More Proof Conservative Supply-Side Economic Policies Do Not Work!

International Monetary Fund Economic Counsellor and Director of Research Department Olivier Blanchard speaks during a press b
International Monetary Fund Economic Counsellor and Director of Research Department Olivier Blanchard speaks during a press briefing on the world economic outlook at IMF Headquarters on April 8, 2014 in Washington, DC. AFP PHOTO/Mandel NGAN (Photo credit should read MANDEL NGAN/AFP/Getty Images)

Democrats were right all along! Keynesianism has triumphed! Conservative supply-side economic policies have failed repeatedly and tax cuts for the rich only contribute to income inequality and statistically insignificant economic growth, according to studies.

Republicans are wrong with regard to economics, like they are wrong with regard to so many social issues. In fact, conservatives have already successfully buried the study which revealed their signature economic policy as a failure.

According to an article in the Business Insider the former chief economist for the International Monetary Fund (IMF), Olivier Blanchard, admitted that the austerity policies imposed on European nations as a remedy for the Great Recession were a blunder.

In other words, the conservative economists were wrong and such policies, as have been observed, have led to declines in economic growth. Debt only becomes more of a burden than otherwise when a country's economy is retrenching.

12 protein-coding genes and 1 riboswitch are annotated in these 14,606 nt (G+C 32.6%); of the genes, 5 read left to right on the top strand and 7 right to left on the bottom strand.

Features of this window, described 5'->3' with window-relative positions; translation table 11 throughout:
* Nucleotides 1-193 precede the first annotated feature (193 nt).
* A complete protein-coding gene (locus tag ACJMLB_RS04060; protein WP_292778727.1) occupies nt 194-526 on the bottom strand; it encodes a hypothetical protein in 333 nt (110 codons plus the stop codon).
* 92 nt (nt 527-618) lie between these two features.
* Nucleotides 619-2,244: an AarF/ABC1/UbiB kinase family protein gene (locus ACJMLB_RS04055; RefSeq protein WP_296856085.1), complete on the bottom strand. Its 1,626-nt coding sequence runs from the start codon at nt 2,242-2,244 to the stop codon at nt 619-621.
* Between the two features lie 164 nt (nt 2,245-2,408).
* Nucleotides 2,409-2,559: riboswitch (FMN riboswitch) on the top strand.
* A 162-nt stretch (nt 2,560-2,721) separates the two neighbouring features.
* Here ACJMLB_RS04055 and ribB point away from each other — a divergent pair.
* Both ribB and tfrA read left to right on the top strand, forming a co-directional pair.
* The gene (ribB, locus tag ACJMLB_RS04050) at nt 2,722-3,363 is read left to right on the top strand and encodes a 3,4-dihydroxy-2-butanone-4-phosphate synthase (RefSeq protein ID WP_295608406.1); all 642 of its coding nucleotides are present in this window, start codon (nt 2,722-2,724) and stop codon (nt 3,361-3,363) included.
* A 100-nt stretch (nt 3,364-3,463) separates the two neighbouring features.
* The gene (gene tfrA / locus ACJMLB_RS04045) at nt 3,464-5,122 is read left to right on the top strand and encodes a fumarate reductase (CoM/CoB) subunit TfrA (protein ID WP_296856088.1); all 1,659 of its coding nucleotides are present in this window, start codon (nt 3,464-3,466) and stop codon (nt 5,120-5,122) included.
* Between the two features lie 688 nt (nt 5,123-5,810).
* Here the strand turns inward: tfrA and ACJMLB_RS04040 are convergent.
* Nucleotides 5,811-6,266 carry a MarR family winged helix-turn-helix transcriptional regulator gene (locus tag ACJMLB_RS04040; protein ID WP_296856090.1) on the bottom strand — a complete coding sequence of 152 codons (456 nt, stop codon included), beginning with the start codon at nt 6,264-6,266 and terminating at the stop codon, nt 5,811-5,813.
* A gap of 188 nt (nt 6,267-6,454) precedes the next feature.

As evidence, one can look at the effects of austerity measures in Greece. According to the Business Insider: "As Anand Gopal recently reported in The New Yorker, average family income has plunged to 2003 levels, and forty percent of Greek children now live below the poverty line."

Rarely do bureaucracies like the IMF admit error. In fact, the organization has long been criticized for pushing free-market oriented solutions which ignore local conditions and which advocate "cutting public spending and increasing taxes even when the economy is weak, to bring budgets closer to a balance." Such policies are the very definition of austerity and the IMF has proven inflexible in its application of this policy!

However, the debate between economists gets technical. It has centered around the Keynesian "multiplier, - the size of the stimulus to the economy that's generated by increasing government spending during flat or declining economic times," according to the Business Insider.

Commonsensically, when the government spends money, for example, paying construction workers to build a bridge, that money circulates in the economy as the workers buy groceries, perhaps make home repairs, or buy a new car. Such spending stimulates the economy resulting in more spending than otherwise and subsequent economic growth.

According to the Business Insider:

"Keynes said that the "multiplier" effect of increased government spending is sufficiently large to more-than-counteract the negative economic effect of adding to the government's debt during an economic downturn. Conservative economists assume instead that the multiplier is too small to counteract that negative effect."